Commitment to safety

As part of its ongoing commitments to safety, PG&E will, working with the California Public Utility Commission’s president Marybel Batjer and the Governor’s Office, to implement the following:

  • Strengthen PG&E’s governance and operations, and commit to enhanced regulatory oversight and enforcement;
  • Appoint an independent safety monitor;
  • Establish newly expanded roles of chief risk officer and chief safety officer, with both reporting directly to the CEO;
  • Form an independent safety oversight committee to provide an independent review of operations;
  • Reform executive compensation to further tie it to safety performance and customer experience;
  • Agree not to reinstate a common stock dividend until it has recognized $6.2 billion in non-GAAP core earnings;
  • Commit not to seek recovery in customer rates of any portion of the amounts that will be paid to victims of the 2015, 2017, and 2018 wildfires under the reorganisation plan.

The changes to the risk and safety leadership structure split the responsibility between two senior leaders: a chief risk officer and a chief audit officer. Additionally, the position of chief safety officer will be elevated to that of a senior vice president role.

“Our new leadership structure is consistent with the commitments we made to the Governor’s Office and the California Public Utilities Commission to help improve our safety culture and our operational outcomes,” said Smith. “We are bolstering our leadership team so we can further integrate industryleading risk management approaches across all of our business.”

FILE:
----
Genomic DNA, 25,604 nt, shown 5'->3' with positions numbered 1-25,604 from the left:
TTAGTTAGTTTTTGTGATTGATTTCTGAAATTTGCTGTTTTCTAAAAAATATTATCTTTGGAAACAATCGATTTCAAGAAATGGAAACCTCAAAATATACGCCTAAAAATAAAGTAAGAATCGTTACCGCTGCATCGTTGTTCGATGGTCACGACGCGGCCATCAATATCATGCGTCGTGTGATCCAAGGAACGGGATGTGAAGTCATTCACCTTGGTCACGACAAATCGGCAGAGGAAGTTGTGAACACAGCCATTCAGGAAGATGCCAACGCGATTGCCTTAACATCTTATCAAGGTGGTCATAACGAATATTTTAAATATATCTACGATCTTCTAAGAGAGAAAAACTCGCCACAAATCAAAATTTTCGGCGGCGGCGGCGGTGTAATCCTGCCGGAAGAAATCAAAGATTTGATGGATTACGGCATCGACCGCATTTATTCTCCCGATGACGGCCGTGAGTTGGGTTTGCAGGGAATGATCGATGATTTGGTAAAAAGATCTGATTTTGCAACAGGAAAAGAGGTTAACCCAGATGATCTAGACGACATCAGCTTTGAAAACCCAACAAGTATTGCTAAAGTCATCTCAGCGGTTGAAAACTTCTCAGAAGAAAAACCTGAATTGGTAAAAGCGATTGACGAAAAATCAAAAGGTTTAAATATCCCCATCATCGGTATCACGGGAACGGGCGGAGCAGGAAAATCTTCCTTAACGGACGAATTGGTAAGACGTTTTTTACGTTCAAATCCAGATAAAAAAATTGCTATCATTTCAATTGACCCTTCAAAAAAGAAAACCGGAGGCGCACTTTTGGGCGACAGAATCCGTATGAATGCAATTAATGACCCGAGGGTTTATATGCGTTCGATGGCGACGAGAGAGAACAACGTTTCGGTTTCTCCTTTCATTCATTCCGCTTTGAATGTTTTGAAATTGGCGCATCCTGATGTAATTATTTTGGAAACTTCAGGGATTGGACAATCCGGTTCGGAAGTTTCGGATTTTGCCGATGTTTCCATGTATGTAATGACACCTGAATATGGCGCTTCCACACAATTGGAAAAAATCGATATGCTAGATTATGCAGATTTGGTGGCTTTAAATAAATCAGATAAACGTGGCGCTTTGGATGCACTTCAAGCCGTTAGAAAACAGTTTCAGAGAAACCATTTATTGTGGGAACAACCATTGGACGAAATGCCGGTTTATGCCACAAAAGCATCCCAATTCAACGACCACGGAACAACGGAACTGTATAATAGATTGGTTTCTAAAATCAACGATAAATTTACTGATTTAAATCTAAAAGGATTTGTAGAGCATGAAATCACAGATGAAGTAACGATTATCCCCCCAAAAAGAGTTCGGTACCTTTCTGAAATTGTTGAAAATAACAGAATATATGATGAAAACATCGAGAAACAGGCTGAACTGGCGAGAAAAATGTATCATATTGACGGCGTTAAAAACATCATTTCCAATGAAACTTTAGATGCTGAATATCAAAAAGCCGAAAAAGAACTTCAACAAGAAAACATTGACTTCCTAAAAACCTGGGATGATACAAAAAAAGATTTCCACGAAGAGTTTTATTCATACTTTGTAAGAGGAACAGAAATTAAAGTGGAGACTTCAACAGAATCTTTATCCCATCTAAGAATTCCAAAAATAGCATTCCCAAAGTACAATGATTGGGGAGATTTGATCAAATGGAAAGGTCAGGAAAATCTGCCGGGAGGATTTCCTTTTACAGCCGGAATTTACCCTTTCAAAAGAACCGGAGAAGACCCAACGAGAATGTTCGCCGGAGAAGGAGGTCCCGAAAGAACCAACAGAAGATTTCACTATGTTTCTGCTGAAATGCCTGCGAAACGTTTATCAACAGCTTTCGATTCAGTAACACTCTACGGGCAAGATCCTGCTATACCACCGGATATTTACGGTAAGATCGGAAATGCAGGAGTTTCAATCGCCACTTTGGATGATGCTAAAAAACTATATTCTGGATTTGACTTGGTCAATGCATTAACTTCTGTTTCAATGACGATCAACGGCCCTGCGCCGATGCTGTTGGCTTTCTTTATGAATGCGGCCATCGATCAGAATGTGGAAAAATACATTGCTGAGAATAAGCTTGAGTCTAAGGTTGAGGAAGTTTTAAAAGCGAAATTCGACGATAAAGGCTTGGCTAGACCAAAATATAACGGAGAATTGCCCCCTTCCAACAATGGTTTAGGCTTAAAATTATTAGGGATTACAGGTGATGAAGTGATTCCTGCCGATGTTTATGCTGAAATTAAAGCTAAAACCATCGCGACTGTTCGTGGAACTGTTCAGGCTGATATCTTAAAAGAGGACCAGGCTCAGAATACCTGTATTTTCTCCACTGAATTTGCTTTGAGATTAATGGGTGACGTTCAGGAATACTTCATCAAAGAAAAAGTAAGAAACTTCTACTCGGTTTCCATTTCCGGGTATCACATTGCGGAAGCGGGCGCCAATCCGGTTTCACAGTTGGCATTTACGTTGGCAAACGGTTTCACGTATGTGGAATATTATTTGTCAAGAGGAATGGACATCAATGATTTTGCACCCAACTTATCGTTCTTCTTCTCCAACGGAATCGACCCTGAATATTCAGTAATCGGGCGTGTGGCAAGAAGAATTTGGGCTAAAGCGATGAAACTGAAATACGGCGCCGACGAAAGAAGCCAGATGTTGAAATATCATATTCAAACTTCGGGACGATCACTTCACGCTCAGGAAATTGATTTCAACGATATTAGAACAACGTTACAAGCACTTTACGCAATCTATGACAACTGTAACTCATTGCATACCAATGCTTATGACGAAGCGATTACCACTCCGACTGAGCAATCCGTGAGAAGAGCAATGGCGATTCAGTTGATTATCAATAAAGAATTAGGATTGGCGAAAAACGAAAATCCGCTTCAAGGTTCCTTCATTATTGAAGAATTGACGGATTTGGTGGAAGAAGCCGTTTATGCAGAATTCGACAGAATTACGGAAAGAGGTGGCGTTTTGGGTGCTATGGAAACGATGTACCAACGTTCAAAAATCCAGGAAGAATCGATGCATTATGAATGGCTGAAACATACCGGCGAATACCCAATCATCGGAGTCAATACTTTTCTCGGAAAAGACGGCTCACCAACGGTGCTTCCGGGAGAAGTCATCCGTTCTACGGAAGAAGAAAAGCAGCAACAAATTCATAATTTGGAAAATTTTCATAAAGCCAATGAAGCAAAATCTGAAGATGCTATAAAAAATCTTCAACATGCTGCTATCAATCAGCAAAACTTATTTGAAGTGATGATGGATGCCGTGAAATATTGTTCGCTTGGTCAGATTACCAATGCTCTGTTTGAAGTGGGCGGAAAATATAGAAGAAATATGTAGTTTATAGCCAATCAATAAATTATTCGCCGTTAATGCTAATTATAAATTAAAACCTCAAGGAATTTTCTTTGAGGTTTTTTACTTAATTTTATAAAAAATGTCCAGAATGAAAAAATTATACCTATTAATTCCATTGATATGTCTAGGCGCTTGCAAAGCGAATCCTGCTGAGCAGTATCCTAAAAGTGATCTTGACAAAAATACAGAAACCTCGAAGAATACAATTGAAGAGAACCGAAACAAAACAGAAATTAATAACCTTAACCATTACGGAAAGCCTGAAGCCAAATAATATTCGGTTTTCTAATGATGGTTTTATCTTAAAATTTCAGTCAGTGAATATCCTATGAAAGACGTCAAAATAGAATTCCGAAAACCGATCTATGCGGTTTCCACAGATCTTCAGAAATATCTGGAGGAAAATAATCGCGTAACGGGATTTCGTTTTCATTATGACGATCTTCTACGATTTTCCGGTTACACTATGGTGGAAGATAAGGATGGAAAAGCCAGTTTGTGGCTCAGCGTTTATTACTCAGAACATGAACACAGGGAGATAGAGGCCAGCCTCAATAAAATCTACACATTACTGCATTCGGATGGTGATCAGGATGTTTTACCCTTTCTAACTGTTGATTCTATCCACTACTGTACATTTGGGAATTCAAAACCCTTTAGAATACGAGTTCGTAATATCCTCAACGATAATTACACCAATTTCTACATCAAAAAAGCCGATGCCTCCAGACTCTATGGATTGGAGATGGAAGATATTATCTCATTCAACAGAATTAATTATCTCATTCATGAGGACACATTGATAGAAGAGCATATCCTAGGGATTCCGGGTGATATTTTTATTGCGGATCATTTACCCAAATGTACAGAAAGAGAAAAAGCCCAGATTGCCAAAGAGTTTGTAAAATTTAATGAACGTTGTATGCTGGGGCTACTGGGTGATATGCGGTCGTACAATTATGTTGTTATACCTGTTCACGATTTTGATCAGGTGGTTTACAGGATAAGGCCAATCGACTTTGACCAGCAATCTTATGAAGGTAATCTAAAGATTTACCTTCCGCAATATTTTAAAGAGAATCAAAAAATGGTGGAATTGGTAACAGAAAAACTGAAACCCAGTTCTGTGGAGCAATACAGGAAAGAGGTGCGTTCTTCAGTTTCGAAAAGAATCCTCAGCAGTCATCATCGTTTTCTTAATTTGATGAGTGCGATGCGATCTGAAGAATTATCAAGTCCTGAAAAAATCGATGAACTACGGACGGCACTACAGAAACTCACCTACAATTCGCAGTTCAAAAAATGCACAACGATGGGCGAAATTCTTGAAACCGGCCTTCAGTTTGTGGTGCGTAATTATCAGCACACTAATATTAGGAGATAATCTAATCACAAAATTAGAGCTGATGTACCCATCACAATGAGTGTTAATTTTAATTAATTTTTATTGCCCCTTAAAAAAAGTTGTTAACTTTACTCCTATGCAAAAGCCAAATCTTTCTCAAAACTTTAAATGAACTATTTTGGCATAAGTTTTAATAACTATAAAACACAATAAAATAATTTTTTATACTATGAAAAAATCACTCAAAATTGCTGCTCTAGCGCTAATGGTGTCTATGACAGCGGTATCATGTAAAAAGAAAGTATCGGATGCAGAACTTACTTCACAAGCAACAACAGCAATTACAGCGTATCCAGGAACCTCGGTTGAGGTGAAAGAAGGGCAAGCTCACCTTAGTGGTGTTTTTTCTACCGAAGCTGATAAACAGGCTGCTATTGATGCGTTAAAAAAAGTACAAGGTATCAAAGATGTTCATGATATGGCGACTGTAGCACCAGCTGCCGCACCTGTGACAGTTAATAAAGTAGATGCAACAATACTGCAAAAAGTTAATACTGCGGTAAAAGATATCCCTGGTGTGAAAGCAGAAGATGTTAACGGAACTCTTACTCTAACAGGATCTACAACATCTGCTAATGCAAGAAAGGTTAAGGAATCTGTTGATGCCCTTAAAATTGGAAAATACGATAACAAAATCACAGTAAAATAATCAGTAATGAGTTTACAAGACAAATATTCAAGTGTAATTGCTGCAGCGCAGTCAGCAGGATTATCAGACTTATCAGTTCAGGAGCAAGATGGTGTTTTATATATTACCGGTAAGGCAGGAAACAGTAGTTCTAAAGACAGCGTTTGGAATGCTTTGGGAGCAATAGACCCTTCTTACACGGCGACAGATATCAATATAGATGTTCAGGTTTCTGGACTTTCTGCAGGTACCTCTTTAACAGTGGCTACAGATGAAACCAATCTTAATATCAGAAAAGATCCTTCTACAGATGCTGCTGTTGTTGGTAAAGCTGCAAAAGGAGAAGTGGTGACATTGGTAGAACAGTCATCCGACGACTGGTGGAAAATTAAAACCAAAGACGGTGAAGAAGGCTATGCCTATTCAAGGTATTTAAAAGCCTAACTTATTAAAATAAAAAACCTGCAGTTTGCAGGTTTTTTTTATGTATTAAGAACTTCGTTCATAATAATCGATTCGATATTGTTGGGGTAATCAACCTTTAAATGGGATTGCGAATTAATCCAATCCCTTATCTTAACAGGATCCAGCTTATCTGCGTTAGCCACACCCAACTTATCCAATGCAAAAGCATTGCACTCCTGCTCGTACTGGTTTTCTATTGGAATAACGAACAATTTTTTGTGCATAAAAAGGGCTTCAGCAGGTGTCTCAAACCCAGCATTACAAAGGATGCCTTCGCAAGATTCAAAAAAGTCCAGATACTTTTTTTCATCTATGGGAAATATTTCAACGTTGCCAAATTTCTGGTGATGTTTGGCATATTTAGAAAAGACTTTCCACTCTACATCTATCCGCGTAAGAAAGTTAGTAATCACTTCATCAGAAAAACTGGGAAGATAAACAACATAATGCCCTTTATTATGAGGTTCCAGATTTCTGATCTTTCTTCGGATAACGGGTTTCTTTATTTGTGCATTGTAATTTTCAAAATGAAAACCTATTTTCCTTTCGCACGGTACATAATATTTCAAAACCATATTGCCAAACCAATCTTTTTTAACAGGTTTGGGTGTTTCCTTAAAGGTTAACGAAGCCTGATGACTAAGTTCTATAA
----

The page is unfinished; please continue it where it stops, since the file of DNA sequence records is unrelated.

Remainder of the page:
Sumeet Singh, who previously led PG&E’s wildfire safety efforts, is returning to PG&E and has been appointed senior vice president and chief risk officer (CRO), effective 1 August 2020. Singh will have oversight over all risk management related to PG&E’s operations and public safety. This includes risks associated with wildfires, nuclear, dams, natural gas and natural disasters, as well as other strategic risks confronting utilities, including cyber-attacks, pandemics and other catastrophic events.

Singh will also be responsible for evaluating risks associated with the controversial Public Safety Power Shutoff programme (PSPS).

Francisco Benavides, who currently serves as PG&E’s vice president and chief safety officer, has been elevated to senior vice president level. Benavides was appointed to the role in February 2020 and will continue reporting to Smith.

“PG&E is squarely focused on maintaining safe operations and improving our operational performance,” said Smith. “Sumeet and Francisco are talented leaders with the knowledge, experience, and commitment to help our teams drive our safety performance and culture forward. I look forward to working closely with them in their new roles as all of us at PG&E work to keep our customers and communities safe.”